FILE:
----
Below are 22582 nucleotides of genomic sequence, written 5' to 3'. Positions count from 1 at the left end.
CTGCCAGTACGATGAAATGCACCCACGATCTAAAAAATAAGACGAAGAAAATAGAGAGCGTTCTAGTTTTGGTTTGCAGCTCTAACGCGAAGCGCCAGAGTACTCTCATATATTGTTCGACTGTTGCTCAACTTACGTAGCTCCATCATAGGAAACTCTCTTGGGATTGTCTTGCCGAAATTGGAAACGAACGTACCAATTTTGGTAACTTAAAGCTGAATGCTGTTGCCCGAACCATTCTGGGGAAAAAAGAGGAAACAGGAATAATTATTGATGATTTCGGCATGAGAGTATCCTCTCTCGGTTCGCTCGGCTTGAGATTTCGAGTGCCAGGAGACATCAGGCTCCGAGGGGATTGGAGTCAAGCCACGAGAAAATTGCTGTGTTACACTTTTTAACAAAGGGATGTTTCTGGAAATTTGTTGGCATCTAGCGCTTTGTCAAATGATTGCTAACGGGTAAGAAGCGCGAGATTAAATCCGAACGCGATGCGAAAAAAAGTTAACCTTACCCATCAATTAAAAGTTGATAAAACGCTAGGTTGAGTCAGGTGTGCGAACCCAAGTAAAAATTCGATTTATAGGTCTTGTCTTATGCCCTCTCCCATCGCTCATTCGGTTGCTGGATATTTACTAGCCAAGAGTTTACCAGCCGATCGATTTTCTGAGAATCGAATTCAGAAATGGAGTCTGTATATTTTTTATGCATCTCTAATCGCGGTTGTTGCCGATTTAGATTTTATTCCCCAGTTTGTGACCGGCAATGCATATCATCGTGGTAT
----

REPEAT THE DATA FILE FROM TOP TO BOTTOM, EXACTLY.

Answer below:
Below are 22582 nucleotides of genomic sequence, written 5' to 3'. Positions count from 1 at the left end.
CTGCCAGTACGATGAAATGCACCCACGATCTAAAAAATAAGACGAAGAAAATAGAGAGCGTTCTAGTTTTGGTTTGCAGCTCTAACGCGAAGCGCCAGAGTACTCTCATATATTGTTCGACTGTTGCTCAACTTACGTAGCTCCATCATAGGAAACTCTCTTGGGATTGTCTTGCCGAAATTGGAAACGAACGTACCAATTTTGGTAACTTAAAGCTGAATGCTGTTGCCCGAACCATTCTGGGGAAAAAAGAGGAAACAGGAATAATTATTGATGATTTCGGCATGAGAGTATCCTCTCTCGGTTCGCTCGGCTTGAGATTTCGAGTGCCAGGAGACATCAGGCTCCGAGGGGATTGGAGTCAAGCCACGAGAAAATTGCTGTGTTACACTTTTTAACAAAGGGATGTTTCTGGAAATTTGTTGGCATCTAGCGCTTTGTCAAATGATTGCTAACGGGTAAGAAGCGCGAGATTAAATCCGAACGCGATGCGAAAAAAAGTTAACCTTACCCATCAATTAAAAGTTGATAAAACGCTAGGTTGAGTCAGGTGTGCGAACCCAAGTAAAAATTCGATTTATAGGTCTTGTCTTATGCCCTCTCCCATCGCTCATTCGGTTGCTGGATATTTACTAGCCAAGAGTTTACCAGCCGATCGATTTTCTGAGAATCGAATTCAGAAATGGAGTCTGTATATTTTTTATGCATCTCTAATCGCGGTTGTTGCCGATTTAGATTTTATTCCCCAGTTTGTGACCGGCAATGCATATCATCGTGGTAT